They looked through the windows to the alley set in cool morning shadow, the chinked and stained concrete, old brick facades of buildings left to derelicts and huddled runaways. Dumpsters ahead and behind them filled with waste matter. The driver looked up through the windshield to the sky, a snatch of cloudless pale blue emerging stridently to claim another awed human rumination.

“The change is so gradual that we can hardly scrutinize it,” the driver said. “I mean, we go from a megabyte of technology to a gigabyte. We go from cordless phones to cellular phones.”

“From Playstation 2 to Playstation 3.”

“We don’t graduate straight to high-def television from shortwave radio.”

“Self-deification takes patience.” Click, click.

“Maybe I’m wrong. Maybe the transformation is dense and tangible enough to observe and study, maybe even to manipulate. Maybe this is what the guys in lab coats and power suits are thinking of next. Clustered in places called Washington. New York. Los Angeles. Cairo.”

“Las Vegas.”

“Sitting around a table, men wearing gleaming white ghoutras and women dressed in paramilitary fatigues, guerrilla-clad luminaries with mysterious backgrounds and red smiling faces.”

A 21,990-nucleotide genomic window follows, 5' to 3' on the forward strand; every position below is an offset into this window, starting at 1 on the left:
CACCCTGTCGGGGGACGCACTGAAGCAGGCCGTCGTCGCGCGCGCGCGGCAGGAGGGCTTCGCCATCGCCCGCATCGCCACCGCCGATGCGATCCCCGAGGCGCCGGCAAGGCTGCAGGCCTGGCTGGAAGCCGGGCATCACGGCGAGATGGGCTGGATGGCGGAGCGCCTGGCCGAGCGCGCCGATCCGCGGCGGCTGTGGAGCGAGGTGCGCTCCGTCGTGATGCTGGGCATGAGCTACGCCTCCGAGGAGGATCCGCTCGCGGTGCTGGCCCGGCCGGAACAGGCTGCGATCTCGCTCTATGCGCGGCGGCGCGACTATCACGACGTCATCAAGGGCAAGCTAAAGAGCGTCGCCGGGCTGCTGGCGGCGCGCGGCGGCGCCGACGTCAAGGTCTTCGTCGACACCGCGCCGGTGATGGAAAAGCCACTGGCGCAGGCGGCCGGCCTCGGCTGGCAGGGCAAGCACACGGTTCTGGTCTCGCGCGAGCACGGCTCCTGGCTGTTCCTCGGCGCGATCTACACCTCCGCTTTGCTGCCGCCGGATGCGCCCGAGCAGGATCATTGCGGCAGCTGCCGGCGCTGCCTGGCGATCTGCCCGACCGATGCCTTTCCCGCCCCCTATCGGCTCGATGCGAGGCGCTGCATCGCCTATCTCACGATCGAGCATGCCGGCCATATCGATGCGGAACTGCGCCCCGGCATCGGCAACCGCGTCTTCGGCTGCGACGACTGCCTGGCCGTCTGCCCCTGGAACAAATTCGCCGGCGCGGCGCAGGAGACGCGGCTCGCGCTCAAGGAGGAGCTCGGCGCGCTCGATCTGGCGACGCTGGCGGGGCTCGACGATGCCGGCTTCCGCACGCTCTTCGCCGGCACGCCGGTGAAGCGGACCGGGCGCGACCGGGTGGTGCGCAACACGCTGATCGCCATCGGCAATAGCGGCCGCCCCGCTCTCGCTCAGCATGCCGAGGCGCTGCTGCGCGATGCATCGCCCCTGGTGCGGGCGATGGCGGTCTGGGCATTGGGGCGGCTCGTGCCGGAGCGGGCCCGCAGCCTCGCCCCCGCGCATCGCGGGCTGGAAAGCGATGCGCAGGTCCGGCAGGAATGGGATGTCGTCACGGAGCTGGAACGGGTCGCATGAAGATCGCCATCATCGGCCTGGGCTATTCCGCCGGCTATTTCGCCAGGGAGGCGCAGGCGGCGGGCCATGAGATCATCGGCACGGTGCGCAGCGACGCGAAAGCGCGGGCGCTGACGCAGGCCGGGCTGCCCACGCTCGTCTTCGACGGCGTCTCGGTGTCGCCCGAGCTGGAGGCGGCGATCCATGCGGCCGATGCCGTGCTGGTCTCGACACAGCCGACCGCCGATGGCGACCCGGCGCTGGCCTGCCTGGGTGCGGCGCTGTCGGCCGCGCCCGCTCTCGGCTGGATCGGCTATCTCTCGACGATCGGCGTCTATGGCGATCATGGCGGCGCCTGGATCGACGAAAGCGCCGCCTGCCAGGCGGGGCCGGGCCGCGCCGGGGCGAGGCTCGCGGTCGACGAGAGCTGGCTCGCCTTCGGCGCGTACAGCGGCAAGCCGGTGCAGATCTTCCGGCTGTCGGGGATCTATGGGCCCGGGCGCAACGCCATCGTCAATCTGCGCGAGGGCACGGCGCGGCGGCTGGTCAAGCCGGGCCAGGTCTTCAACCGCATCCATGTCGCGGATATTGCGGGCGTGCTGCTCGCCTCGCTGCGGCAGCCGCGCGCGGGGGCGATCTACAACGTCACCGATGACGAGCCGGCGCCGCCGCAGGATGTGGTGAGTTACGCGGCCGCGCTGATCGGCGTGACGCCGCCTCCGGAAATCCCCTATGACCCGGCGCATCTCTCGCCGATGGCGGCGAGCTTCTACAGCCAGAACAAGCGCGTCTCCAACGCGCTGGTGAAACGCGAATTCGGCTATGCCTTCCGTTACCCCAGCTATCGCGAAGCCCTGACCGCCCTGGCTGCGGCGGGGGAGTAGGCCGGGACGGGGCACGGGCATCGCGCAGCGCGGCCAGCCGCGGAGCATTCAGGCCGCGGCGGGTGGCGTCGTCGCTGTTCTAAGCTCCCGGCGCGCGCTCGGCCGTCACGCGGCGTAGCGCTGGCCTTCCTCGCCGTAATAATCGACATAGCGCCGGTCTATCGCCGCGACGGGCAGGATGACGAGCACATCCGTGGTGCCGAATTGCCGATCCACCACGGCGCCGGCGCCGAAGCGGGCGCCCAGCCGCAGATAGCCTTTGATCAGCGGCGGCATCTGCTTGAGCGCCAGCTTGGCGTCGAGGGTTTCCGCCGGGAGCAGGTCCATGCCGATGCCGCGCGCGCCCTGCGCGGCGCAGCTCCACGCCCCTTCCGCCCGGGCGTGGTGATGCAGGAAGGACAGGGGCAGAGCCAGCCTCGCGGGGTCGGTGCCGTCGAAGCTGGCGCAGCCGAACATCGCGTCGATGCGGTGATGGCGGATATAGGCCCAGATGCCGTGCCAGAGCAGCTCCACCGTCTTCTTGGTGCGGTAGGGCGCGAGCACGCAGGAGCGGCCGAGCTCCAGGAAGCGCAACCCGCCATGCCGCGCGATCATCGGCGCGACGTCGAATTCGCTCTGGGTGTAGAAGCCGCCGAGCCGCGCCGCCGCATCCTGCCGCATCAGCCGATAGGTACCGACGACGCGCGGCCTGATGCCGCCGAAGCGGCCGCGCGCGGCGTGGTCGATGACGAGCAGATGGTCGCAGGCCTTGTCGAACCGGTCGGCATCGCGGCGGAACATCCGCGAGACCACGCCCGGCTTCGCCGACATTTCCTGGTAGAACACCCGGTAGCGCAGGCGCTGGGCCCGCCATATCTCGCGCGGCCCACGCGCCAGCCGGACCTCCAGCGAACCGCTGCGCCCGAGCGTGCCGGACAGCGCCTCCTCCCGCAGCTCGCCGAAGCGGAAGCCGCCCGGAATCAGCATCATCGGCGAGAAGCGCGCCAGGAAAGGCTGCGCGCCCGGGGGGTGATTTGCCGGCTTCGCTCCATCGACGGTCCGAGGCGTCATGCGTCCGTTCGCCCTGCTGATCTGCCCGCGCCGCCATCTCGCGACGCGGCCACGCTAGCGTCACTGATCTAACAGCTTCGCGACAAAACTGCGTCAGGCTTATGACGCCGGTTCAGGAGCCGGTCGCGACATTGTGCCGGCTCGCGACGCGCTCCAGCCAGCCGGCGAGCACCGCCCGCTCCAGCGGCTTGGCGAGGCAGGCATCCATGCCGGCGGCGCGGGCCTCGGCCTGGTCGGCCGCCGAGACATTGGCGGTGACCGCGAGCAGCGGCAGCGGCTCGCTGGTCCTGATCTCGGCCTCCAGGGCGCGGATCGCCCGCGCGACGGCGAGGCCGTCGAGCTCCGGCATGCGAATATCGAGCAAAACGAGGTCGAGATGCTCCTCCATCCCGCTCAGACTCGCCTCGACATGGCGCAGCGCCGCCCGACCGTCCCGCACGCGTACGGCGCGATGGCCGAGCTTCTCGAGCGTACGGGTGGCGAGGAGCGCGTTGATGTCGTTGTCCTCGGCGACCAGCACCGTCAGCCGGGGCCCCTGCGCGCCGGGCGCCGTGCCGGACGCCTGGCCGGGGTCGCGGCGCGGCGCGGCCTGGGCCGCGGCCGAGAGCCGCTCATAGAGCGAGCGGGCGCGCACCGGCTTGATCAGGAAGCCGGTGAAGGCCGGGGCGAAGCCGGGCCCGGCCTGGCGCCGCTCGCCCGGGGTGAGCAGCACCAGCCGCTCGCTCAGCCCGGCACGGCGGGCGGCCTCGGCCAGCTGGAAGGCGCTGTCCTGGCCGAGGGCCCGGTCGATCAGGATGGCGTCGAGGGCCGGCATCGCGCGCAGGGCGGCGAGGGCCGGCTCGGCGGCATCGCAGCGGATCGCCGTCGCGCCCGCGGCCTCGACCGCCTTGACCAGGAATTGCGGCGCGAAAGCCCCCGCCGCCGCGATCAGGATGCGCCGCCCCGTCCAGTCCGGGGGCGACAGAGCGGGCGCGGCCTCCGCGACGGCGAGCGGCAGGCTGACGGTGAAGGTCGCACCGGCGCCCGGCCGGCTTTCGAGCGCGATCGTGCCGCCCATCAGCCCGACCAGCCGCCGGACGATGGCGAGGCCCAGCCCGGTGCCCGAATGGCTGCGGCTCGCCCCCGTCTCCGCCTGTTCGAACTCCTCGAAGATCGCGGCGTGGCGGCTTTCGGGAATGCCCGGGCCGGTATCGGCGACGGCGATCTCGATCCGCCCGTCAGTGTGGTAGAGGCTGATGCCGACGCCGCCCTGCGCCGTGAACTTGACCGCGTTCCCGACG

“Calculating the science of communication in order to control it.”

The guy in the passenger seat clicked the magazine free of the gun and clicked it back into place and he looked down to it black and reassuring in his hands and he imagined how he would react if the people in the bank mutinied or if the cops came in with their guns aloft and he tried to imagine pointing the Walther at one of them and pulling the trigger and he told himself he could do it if he had to but he wasn’t convinced. He pictured his wife of twenty-four and in his mind he saw their son with his mother’s curly blond hair and his father’s stone gray eyes and he tried to imagine how his family would survive if the action this morning went south.

“Do they even have record stores anymore?” he said. “Are there such establishments as record stores, and are they operational? Quite frankly I haven’t seen one in at least a year.”

“People on the subway. Most of them plugged into a music player. The others with their heads buried in a shiny magazine. Maybe there are books. I think people still read books.”

“Nobody burns books anymore.” Click, click.

“Nobody talks about how the ball team is doing. Nobody asks about the wife and kids.”

“The discussion board is the new subway.”

“People assume the wife and kids are fine. The wife and kids are healthy and plentifully drugged.”

“People assume.” Click, click. “People shouldn’t assume.”